Let’s imagine the following scenario. You slipped on a wet floor and fell when there was no “Wet Floor” sign in sight. So now you are thinking, “The property owner and/or his/her employees were definitely negligent because they failed to warn me about the dangerous condition.”
And right when you are thinking, “Establishing the property owner’s liability will be as easy as pie,” the owner of the property shows up and says he or she (or his/her employee) was on his/her way to get the “wet floor” sign and place it so their customers would be warned about the dangerous condition.
And that is where it gets confusing. From your point of view, you have been injured in a slip and fall accident because the property owner failed to warn you about the wet floor. From the defendant’s point of view, on the other hand, he or she (or his/her employees) cannot be blamed for the accident because he or she could not be reasonably expected to place the “wet floor” sign immediately.
“But it is not so simple,” says our Salt Lake City slip and fall accident lawyer from Jardine Law Offices P.C., P.C. “You may still be able to hold the property owner liable for the accident if you can prove that he or she was negligent.”
What does Utah law say about ‘wet floor’ signs?
Under Utah premises liability law, if you can demonstrate evidence that the property owner or his/her employees knew or should have known about the dangerous condition, or created the dangerous condition by their negligence or omission to act.
“Failure to place the ‘wet floor’ sign is a clear violation of law,” you may be thinking. Well, not really. There is no federal or state requirement that a property owner or business use the yellow warning sign to protect their customers from dangerous condition. However, under Utah law, property owners are legally required to warn their customers of dangerous conditions in any reasonable way, but it does not necessarily have to be the “wet floor” sign.
For example, let’s imagine that the property owner or his/her employees warned their customers that the floor is wet or slippery without the use of the “wet floor” sign. Could you be expected to sue the property owner and recover damages if you slipped and fell under these circumstances? “Probably now,” says our experienced slip and fall accident lawyer in Salt Lake City. “But it depends.”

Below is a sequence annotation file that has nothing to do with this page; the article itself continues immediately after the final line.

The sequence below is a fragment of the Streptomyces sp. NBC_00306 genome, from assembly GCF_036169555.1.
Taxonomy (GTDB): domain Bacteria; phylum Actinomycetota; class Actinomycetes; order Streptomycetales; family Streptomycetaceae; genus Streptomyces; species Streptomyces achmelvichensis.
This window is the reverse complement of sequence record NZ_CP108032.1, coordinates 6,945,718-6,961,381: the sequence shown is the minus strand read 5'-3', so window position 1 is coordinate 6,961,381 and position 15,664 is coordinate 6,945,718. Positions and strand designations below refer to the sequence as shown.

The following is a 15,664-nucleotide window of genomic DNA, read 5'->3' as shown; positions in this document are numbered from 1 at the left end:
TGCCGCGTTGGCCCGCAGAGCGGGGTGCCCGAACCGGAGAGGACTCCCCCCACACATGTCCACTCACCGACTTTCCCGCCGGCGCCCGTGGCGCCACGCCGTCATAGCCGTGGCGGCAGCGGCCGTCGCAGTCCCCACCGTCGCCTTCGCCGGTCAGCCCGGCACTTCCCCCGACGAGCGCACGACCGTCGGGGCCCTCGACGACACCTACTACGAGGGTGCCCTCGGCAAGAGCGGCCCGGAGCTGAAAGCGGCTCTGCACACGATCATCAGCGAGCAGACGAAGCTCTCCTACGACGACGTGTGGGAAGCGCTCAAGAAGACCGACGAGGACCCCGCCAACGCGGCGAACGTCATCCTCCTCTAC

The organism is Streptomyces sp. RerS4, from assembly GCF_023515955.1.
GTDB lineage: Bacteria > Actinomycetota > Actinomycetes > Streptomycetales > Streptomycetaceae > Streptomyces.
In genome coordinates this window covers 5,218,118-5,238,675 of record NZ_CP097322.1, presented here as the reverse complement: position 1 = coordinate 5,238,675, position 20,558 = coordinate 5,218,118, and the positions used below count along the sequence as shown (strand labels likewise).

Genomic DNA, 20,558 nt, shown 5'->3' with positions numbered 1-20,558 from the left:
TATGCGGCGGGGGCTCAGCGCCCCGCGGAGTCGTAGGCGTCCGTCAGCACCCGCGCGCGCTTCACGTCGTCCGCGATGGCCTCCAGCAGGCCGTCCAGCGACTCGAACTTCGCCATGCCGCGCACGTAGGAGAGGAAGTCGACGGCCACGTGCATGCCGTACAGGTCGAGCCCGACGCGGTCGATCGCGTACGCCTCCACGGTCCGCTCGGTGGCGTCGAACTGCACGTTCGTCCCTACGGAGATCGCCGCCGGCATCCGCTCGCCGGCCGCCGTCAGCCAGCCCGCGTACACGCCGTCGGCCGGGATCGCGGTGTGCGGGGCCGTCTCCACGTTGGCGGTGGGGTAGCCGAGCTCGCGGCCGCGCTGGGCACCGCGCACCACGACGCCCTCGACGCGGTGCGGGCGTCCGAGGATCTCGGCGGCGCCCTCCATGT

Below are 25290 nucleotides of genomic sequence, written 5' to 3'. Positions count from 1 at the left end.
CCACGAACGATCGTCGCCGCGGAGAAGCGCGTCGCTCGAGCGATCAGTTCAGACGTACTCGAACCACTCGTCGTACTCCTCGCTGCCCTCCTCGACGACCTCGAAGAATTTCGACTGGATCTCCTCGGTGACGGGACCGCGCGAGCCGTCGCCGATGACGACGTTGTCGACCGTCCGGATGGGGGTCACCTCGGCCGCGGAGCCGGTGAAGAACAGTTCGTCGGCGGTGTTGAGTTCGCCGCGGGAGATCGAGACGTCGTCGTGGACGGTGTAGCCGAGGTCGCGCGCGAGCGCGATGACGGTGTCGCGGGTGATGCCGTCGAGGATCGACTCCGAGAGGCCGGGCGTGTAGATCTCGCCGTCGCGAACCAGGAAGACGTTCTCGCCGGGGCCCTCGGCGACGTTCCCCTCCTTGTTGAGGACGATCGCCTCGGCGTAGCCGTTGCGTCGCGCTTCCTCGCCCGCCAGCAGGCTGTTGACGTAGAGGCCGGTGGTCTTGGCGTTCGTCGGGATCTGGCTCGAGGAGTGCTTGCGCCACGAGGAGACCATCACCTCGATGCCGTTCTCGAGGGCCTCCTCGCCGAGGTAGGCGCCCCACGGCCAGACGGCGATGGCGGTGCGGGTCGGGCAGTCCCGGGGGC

Factors to consider when establishing fault in a slip and fall accident where no ‘wet floor’ sign was in sight
But let’s get back to the original question. What if a property owner claims that he or she (or his/her employee) was on their way to place the “wet floor” sign when the slip and fall accident occurred? Would the property owner escape liability in that case?
In that case, the judge and insurance companies would look into quite a few factors to determine who was at fault for the accident. The factors that will be considered to establish liability in that situation include but are not limited to:
- How long was the floor wet or slippery before the property owner or employee went to get the “wet floor” sign?
- How long did it take them to retrieve the “wet floor” sign?
- Did the property owner or employee engage in any other activity on his/her way to get the sign, not realizing that someone could slip and fall in the meantime?
- Was there a reasonable opportunity for the property owner to station another employee to warn customers of the dangerous condition while he or she went to get the sign?
- Was the floor wet and slippery from a natural condition (such as rain or ice) or was it the property owner or employee who made it wet and slippery by spilling liquid or dropping food on the floor?
As you can see, there are a plethora of factors to be considered to establish liability in this particular situation. It is highly advised that you speak to a Salt Lake City slip and fall accident attorney to find out about the legal options available in your case. Contact Jardine Law Offices P.C., P.C., today. Get a free consultation by calling at 801-350-3506.